Yes – there is no longer a compulsory retirement age in the UK. Employers do, however, enjoy the right to dismiss an employee over the age of 65 where there are justifiable grounds for doing so based on the employee’s performance.
Yes – there are various investment products available, although great care should be taken to select an equity release product which is right for your needs.
The answer, largely depends on what your retirement plans are. Generally, however, the basic state pension only covers basic living and subsistence costs, and it is a good idea where possible to look at investing early enough for additional income in retirement.
A Power of Attorney dealing with financial and property matters may be useful if you are likely to be unavailable for a lengthy period, but will still need matters such as bills, tax, etc. to be dealt with. A solicitor will help in granting a power of attorney.
This will depend upon the extent of the works involved. Your local authority planning division should be able to give information with whether or not consent is likely to be required. There are special rules for listed buildings and/or properties in conservation areas.
Only partly, the “personal care” element of care costs in Scotland is now effectively state funded. Over and above that, however, the so called “bed and breakfast” element of care is not state funded, and these costs can be very considerable indeed.
This is care given to an adult, perhaps following illness or an injury, and as its name suggests it is not intended to be long term. It can often be used in a situation where the wish is to help an adult move back into their own house.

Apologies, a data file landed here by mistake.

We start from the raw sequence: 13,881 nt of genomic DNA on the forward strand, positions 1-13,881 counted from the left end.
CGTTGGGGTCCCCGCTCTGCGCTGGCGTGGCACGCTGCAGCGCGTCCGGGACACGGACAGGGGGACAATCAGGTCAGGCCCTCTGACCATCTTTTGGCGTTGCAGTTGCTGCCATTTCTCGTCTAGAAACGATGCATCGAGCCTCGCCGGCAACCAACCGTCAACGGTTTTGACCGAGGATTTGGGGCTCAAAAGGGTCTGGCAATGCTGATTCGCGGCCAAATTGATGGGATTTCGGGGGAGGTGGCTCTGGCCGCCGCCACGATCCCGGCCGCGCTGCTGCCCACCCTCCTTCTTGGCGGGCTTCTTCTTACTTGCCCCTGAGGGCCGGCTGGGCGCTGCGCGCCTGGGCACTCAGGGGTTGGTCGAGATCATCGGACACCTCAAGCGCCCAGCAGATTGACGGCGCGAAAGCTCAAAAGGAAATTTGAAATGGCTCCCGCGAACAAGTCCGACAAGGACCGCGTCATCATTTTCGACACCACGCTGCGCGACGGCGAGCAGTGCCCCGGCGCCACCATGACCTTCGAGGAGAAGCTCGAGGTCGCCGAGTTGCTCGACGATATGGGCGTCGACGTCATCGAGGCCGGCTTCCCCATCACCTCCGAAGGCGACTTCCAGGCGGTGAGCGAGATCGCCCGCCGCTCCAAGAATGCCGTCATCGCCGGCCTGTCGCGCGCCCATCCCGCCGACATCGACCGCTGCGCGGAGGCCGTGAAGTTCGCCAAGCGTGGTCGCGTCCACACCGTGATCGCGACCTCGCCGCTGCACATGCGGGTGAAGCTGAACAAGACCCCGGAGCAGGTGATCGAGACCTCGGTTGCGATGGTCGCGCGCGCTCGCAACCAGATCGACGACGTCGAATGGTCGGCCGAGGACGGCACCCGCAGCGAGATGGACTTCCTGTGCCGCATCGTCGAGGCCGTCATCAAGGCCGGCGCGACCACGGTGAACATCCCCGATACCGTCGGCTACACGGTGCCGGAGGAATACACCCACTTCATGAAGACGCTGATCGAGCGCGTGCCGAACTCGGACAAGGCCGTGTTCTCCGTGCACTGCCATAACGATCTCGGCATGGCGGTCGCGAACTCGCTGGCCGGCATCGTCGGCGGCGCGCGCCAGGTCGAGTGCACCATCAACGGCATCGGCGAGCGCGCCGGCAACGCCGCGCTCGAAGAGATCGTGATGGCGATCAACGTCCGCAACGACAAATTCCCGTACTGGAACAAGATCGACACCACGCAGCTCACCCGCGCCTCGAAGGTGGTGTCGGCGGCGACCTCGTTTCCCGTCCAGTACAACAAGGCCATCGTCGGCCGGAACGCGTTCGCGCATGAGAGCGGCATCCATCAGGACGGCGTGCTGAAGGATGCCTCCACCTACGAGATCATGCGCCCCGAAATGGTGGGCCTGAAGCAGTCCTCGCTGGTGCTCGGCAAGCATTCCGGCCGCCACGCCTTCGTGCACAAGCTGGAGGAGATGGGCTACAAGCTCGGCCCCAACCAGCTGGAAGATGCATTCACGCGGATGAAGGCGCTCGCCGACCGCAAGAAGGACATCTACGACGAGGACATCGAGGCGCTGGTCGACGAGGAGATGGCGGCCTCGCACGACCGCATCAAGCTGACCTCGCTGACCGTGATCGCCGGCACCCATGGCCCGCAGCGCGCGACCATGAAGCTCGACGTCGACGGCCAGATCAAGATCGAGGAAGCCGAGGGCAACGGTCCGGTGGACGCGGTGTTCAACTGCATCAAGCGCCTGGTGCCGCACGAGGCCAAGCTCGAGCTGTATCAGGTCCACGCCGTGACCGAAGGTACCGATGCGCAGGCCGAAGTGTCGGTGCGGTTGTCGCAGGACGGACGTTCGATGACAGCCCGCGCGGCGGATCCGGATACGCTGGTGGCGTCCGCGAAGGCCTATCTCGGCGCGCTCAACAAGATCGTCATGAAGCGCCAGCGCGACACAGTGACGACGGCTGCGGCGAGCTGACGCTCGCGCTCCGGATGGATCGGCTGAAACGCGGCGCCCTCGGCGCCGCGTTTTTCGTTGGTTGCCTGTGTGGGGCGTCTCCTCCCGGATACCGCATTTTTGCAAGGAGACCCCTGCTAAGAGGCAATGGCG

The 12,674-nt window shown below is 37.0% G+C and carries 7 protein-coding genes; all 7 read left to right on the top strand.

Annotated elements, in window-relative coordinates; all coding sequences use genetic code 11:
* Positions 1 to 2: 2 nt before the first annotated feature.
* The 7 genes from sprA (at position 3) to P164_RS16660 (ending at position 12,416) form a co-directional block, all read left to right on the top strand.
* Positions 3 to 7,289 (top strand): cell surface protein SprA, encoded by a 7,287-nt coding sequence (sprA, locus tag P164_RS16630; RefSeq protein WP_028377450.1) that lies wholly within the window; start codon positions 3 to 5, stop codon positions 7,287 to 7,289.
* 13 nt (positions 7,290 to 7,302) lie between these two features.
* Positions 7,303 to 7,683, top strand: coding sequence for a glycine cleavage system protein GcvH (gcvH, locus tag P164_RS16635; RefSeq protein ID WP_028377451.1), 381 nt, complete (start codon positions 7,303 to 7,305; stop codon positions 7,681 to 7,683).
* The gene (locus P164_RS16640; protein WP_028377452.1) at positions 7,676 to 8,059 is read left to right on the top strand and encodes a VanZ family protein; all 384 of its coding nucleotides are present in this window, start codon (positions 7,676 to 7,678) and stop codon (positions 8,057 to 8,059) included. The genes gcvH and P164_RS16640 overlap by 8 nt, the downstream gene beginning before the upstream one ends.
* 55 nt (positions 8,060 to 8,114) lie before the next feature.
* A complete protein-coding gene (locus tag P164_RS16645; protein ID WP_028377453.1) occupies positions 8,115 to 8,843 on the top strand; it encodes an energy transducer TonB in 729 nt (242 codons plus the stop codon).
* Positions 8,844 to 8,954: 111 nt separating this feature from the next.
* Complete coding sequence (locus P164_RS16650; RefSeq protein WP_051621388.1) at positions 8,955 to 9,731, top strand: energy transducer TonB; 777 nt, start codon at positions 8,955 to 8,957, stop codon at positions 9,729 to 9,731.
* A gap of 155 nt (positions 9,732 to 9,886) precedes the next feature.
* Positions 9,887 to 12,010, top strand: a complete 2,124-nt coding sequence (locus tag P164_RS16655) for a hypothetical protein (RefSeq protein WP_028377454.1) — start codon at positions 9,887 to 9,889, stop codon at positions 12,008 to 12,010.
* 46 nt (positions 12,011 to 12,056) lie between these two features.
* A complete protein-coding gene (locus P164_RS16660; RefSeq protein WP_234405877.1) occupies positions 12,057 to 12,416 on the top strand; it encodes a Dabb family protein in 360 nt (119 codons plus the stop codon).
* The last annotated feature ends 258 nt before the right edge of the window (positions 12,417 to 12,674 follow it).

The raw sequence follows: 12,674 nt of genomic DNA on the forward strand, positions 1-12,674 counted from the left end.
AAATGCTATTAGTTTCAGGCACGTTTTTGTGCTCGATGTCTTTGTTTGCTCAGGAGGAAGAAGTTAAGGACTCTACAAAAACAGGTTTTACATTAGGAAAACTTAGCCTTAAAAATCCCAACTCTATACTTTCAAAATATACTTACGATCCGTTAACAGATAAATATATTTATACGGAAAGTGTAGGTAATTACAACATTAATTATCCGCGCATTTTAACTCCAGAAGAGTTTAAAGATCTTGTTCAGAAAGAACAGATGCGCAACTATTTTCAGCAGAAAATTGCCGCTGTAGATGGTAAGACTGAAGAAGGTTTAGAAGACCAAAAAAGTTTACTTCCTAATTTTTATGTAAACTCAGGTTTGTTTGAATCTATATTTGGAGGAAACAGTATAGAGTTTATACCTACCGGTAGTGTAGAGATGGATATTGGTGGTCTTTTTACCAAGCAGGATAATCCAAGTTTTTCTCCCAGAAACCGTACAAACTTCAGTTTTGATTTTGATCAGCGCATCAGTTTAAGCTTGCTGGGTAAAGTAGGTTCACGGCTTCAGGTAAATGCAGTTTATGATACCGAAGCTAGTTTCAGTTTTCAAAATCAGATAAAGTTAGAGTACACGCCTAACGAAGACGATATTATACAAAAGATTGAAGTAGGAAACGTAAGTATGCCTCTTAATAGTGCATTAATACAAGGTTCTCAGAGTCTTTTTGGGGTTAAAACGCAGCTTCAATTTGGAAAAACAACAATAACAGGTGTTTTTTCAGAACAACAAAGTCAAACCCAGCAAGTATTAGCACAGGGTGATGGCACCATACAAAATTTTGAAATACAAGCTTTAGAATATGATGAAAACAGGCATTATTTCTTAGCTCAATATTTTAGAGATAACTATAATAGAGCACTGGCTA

Yes, although few insurance companies are active in this area, and care needs to be taken in selecting the right insurance product.
This is a highly complex area. Generally local authorities will only offer assistance with the care costs when detailed financial assessment has been carried out. Alongside investments and assets currently available to an adult, local authority may also look at assets which may have been transferred or gifted previously. Different local authorities have different policies and procedures in this area.
You will need to make a “Advance Directive”. This is often known as a “Living Will”. An advance directive can set out limits which you may wish to place on medical treatment you receive. In order to be effective certain criteria need to be fulfilled, and anybody seeking to make an advance directive should consider obtaining legal advice.
Unfortunately, if an adult is said to have lost capacity they can no longer make a Power of Attorney. Generally a Power of Attorney can only be made whilst an adult enjoys full legal capacity to do so. The appropriate road to go down would be to obtain an order under the Adults with Incapacity (Scotland) Act 2000, which could be either an Intervention Order or a Guardianship Order.
A Guardianship Order is a court order made under the Adults with Incapacity (Scotland) Act 2000. It is intended to allow guardians to take action for an on behalf of an adult who has lost full legal capacity. Guardianship Orders can cover welfare matters as well as financial/property matters, or indeed both.
A Guardianship Order can be restricted to financial and property matters. However, guardianship provision in respect of welfare powers can also be sought.
Office of the Public Guardian is a civil service office created under the Adults with Incapacity (Scotland) Act 2000. The Public Guardian is charged with overseeing a variety of functions under the legislation, including registration of Powers of Attorney and administration and operation of guardianship and other orders under the 2000 Act.
Where welfare guardianship powers are sought, there is currently provision for non-means tested civil legal aid to be made available, provided the Scottish Legal Aid Board is satisfied that it is in the interests of justice for a guardianship order to be made.